The Atlantic


Why Would Anyone Fear a Self-Driving Car?

The Atlantic

"Planes fly roughly 99 percent of the miles that they fly by computer. It's now to the place that it is not safe for humans to fly in a lot of conditions. If you could have a robotic surgeon that makes one mistake in 10,000, or a human that made one mistake in 1,000, are you really going to go under the knife with the human? As a counterpoint, however, there are lots of Americans who choose to drive rather than fly, fearing the latter more despite knowing that it is statistically much safer.


An Artificial Intelligence Developed Its Own Non-Human Language

The Atlantic

In the report, researchers at the Facebook Artificial Intelligence Research lab describe using machine learning to train their "dialog agents" to negotiate. At one point, the researchers write, they had to tweak one of their models because otherwise the bot-to-bot conversation "led to divergence from human language as the agents developed their own language for negotiating." In other words, the model that allowed two bots to have a conversation--and use machine learning to constantly iterate strategies for that conversation along the way--led to those bots communicating in their own non-human language. Already, there's a good deal of guesswork involved in machine learning research, which often involves feeding a neural net a huge pile of data then examining the output to try to understand how the machine thinks.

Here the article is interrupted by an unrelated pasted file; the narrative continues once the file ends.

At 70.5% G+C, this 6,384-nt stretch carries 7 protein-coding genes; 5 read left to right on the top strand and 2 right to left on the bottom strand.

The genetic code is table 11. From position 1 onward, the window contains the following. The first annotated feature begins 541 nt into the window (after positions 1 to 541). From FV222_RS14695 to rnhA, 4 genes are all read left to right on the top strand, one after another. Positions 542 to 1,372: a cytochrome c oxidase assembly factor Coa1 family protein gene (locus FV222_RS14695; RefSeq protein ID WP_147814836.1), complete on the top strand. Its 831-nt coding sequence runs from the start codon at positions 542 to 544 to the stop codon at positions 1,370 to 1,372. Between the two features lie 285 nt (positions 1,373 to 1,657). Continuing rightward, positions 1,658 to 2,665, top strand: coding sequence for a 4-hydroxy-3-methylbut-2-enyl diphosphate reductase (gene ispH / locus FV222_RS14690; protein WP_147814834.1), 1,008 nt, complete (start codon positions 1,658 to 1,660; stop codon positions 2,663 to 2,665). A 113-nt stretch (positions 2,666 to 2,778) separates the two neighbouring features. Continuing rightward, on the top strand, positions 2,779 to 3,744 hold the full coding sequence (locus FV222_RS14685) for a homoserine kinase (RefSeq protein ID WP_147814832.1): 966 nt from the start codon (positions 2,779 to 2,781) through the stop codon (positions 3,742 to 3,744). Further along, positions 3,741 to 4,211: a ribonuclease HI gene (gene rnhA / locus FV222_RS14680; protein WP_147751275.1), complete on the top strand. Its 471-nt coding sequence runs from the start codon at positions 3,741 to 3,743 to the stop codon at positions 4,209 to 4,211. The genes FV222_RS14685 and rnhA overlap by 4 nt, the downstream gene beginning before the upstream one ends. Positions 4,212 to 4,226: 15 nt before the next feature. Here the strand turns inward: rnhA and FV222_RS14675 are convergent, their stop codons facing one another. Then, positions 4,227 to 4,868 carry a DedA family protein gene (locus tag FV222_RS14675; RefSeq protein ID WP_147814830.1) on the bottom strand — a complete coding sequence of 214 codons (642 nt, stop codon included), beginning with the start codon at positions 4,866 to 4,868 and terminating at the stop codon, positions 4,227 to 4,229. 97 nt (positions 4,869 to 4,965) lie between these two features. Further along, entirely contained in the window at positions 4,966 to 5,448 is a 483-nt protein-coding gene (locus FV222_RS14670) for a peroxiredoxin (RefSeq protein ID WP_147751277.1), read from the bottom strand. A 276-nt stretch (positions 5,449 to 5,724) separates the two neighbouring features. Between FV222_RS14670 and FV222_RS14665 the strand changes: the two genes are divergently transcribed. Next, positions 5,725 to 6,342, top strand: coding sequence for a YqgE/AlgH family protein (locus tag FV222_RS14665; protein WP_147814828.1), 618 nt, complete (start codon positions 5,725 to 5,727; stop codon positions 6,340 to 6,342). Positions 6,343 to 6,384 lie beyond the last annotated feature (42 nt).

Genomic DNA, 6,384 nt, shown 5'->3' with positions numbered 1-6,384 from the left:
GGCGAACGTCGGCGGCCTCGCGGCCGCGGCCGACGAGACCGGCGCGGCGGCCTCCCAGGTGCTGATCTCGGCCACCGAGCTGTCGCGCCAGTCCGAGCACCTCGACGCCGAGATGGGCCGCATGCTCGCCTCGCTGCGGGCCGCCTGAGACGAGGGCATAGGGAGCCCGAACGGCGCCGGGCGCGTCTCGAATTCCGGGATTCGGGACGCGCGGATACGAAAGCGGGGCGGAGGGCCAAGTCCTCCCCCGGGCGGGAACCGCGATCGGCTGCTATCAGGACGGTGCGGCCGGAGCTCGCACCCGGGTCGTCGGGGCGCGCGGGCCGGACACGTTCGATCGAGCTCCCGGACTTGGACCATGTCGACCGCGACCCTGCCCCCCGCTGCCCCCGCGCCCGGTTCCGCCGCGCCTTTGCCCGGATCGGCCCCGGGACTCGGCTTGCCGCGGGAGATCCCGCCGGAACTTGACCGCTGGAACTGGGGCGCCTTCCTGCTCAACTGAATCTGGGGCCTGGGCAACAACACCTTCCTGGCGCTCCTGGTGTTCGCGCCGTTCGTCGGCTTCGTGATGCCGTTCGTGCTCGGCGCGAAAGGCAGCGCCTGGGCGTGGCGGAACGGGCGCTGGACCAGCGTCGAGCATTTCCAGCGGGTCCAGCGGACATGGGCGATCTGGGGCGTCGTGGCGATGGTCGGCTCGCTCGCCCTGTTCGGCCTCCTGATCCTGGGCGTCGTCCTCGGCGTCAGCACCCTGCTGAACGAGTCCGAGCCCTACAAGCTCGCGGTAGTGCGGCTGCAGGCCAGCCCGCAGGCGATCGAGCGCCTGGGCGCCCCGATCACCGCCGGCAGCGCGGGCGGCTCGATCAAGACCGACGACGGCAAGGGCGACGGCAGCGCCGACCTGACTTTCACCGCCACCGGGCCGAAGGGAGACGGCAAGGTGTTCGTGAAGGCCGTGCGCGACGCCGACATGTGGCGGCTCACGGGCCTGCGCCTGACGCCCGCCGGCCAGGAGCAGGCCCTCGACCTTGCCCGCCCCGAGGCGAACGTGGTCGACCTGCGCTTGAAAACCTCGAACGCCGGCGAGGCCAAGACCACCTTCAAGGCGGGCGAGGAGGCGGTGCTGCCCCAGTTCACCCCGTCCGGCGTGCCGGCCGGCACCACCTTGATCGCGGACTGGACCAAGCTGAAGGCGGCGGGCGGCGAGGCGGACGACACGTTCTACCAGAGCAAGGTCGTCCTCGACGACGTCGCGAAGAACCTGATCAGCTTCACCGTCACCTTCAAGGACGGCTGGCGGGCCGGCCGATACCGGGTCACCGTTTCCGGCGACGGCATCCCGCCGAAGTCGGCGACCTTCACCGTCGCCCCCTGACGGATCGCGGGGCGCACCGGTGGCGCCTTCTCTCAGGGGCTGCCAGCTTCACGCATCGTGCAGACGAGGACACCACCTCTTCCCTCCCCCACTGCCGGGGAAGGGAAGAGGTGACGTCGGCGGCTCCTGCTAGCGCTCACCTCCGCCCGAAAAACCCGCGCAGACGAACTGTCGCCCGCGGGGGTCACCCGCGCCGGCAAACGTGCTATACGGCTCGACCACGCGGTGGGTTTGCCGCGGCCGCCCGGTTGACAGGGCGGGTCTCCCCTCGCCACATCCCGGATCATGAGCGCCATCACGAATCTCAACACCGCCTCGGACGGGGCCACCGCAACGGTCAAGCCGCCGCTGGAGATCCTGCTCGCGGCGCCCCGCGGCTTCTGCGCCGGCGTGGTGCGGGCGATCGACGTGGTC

Beyond the Five Senses

The Atlantic

The world we experience is not the real world. Which raises the question: How would our world change if we had new and different senses? More recently, researchers in the emerging field of "sensory enhancement" have begun developing tools to give people additional senses--ones that imitate those of other animals, or that add capabilities nature never imagined. Researchers are working on other technologies that could restore sight or touch to those who lack it.


When AI Can Transcribe Everything

The Atlantic

Despite the recent emergence of browser-based transcription aids, transcription's an area of drudgery in the modern Western economy where machines can't quite squeeze human beings out of the equation. That is until last year, when Microsoft built one that could. Automatic speech recognition, or ASR, is an area that has gripped the firm's chief speech scientist, Xuedong Huang, since he entered a doctoral program at Scotland's Edinburgh University. Huang and his colleagues used their software to transcribe the NIST 2000 CTS test set, a bundle of recorded conversations that's served as the benchmark for speech recognition work for more than 20 years.


Google's New Product Puts Peer Pressure to a Sunny Use

The Atlantic

It now provides data for 60 million homes across the United States that it has already assessed with its algorithms. For the past two years, Project Sunroof has walked people through all the information-gathering steps of installing solar panels: After you tell it where you live, its algorithms estimate how much solar energy falls on your roof, calculate how much solar panels would reduce your electricity bill, and deliver estimates from local installation firms like Solar City. Google created the data for this feature in-house, training a machine-learning algorithm on the common appearance of rooftop solar panels and then letting it loose on the cities and towns that Project Sunroof already covers. Right now, the company has analyzed installations on about 60 million buildings in the United States; it hopes to get to the remaining 40 million buildings in the next few years.